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Opinions of Wednesday, 27 May 2015

Columnist: Bokor, Michael J. K.

Rawlings descends into the gutter again and fades

By Dr. Michael J.K. Bokor
Monday, May 25, 2015
Folks, the inability of former President Rawlings to put his past behind him and move on into the future to be respected as a statesman of high repute is assuming ugly dimensions. He is known for daring the devil and thriving thereby; but as is known too, if you keep saliva for far too long in your mouth, it turns into water. And that water isn't pleasant; it is dirt to be spat out in disgust.
Rawlings is known for making outrageous utterances and going away with them, unscathed, even if his opponents tongue-lash him in an attempt to paint him as uncouth and a nuisance. He has survived worse circumstances than such a verbal abuse. Indeed, he has been protected by the "system" to live his life the way he does. And his wife and children also benefit from that protection.
But truth be told, Rawlings' anachronistic prescriptions for solving Ghana's contemporary problems have remained worrisome. His recourse to harsh words against those who succeeded him in handling the NDC's affairs is one particular point of reference. We know how he uplifted the late President Mills from obscurity to become his successor only to turn round to "crucify" him with scathing verbal attacks, name-calling for mischief, and many others.
The sudden death of Mills seemed to have given a new fillip to Rawlings' lambasting of him as if he was the cause of anything bad for Rawlings and his political career (or that of his wife, Nana Konadu). We have heard damaging utterances from Rawlings and brushed them aside for what they are: an expression of frustration by a man who can't come to terms with the reality eroding his kind of personality-cult and abrasive politics. Rawlings is still unable to adjust to his post-office situation and sees everything happening that doesn't suit his desires, needs, and aspirations as a threat, which is why he reacts acridly.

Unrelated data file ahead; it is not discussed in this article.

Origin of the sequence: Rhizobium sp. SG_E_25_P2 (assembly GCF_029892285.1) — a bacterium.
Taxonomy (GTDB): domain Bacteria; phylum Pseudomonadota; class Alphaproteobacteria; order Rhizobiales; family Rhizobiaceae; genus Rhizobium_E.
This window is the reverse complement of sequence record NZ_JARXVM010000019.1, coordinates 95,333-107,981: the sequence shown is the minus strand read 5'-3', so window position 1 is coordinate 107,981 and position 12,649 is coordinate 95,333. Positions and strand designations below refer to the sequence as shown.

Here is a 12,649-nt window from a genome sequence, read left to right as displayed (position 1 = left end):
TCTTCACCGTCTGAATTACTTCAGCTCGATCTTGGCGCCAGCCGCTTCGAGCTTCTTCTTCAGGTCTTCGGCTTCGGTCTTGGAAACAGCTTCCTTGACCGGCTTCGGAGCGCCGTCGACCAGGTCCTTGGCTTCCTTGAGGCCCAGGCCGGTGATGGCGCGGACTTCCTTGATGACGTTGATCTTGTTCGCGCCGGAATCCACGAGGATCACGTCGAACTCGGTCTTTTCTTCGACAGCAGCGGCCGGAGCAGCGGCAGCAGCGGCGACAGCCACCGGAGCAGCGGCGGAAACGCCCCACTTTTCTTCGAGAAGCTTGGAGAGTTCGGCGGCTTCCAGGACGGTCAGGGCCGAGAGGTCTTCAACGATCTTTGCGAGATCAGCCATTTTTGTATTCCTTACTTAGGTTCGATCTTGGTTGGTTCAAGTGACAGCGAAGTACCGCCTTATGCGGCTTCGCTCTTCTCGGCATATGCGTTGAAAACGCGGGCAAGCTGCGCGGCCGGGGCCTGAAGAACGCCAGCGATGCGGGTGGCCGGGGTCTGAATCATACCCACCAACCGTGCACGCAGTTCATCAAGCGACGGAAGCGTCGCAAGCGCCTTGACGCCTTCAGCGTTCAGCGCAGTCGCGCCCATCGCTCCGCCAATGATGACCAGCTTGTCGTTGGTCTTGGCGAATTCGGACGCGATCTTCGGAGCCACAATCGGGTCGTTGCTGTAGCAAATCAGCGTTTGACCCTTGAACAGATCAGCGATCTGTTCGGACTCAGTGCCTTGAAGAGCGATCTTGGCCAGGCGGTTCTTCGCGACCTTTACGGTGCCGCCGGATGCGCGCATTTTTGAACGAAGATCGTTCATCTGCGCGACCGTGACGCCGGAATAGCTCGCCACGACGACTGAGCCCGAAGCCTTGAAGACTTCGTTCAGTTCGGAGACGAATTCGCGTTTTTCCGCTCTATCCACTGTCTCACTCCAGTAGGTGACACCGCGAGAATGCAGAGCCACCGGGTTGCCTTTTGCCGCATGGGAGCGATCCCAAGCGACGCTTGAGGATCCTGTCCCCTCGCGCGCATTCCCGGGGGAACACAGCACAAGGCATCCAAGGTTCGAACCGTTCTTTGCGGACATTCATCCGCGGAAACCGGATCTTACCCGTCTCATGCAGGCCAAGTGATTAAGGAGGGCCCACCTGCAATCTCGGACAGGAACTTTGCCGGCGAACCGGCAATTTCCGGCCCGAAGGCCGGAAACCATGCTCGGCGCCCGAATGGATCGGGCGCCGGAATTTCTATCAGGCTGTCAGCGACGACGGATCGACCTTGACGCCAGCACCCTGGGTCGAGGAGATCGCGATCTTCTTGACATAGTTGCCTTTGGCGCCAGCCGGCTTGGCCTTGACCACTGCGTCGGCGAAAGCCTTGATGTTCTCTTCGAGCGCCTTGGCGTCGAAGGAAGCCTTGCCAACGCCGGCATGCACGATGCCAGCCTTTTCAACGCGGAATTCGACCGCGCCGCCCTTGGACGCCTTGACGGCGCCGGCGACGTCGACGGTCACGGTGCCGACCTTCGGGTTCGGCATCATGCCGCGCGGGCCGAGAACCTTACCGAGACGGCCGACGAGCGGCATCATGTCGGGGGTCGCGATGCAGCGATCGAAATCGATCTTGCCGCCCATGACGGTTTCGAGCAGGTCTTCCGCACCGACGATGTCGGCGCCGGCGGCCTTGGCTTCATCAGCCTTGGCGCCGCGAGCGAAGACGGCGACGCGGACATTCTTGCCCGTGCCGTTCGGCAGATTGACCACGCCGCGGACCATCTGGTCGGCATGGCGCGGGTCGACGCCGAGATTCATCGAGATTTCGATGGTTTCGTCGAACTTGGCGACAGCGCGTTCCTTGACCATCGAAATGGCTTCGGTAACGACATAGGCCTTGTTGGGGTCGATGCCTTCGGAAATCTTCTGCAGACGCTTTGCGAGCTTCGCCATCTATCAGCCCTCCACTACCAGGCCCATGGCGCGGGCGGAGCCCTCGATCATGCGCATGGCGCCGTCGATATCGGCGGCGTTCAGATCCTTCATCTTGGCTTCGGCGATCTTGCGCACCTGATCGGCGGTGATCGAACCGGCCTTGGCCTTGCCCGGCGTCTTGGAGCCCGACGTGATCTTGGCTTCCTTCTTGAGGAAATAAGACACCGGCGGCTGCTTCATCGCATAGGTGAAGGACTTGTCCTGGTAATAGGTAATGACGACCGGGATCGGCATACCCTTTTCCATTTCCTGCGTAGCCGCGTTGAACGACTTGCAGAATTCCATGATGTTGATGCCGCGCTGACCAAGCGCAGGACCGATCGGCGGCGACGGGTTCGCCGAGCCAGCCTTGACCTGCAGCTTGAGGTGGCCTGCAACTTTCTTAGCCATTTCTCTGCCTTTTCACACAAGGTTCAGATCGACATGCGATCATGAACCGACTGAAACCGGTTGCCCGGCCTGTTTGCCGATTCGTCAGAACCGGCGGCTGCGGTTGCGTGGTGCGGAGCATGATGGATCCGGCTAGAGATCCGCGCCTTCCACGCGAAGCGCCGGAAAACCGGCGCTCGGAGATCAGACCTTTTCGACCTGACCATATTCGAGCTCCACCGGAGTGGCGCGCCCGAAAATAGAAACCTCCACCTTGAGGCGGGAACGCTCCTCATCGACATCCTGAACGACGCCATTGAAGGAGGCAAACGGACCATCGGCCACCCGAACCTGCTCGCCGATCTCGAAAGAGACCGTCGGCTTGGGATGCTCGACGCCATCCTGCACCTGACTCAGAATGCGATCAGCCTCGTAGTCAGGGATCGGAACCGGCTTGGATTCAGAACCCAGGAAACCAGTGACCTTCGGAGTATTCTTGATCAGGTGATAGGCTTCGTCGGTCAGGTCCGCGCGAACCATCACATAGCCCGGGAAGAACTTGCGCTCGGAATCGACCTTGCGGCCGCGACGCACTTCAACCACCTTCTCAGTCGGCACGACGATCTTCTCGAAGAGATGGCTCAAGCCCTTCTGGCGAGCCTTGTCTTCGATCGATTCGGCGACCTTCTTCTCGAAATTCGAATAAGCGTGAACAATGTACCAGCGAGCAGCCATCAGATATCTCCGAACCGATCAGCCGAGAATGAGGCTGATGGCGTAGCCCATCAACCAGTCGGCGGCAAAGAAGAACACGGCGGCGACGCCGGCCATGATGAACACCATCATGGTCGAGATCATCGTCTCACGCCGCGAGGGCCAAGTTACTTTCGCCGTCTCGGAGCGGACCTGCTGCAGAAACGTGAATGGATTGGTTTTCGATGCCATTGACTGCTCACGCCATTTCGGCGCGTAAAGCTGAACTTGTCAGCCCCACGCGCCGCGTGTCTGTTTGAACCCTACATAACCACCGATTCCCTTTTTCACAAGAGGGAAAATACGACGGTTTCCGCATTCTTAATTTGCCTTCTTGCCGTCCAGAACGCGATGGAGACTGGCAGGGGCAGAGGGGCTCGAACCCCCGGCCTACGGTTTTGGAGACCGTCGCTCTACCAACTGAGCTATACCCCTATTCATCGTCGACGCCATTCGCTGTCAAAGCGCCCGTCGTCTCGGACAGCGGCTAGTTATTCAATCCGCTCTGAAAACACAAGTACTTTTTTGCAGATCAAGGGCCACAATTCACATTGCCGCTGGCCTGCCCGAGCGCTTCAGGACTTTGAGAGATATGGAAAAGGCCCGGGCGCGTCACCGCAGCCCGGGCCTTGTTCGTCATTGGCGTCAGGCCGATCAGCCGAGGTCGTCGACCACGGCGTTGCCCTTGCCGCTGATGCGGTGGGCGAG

For the records, let us acknowledge the fact that Mills passed on and was honoured as the "Asomdwehene" of Ghanaian politics. At the time, his own brother (Dr. Cadman Mills) assuaged all concerns and fears when he announced that his brother died from a natural cause. His family didn't revolt or ask for any autopsy, even though dangerous speculation by political opponents attributed his death to mischief or underhand manipulations by those seeking to replace him.
Yet, Rawlings won't let him be. He has continued to disparage him and thereby created a nasty impression about himself and trouble for the government. The Mills family is now using Rawlings' utterances as a political bait and threatening reprisal actions against the government at Election 2016. No wonder, the fire that Rawlings has stoked is now flaring to burn him. And that fire has the potential to damage the government's interests too, especially given the circumstances surrounding it in the light of accusations by members of Mills' family that the Mahama-led administration hasn't fulfilled any of the promises that it had made at the time of Mills' demise. In Ghana, anything can assume a political dimension.
Threats from the Mills' family to disgrace Rawlings if he shows up to participate in activities commemorating the third anniversary of Mills' passing away say it all. Then, the open one by Allotey-Jacobs (Central Regional Chairman of the NDC) to embarrass him buttresses the point that Rawlings has lost favour all the more.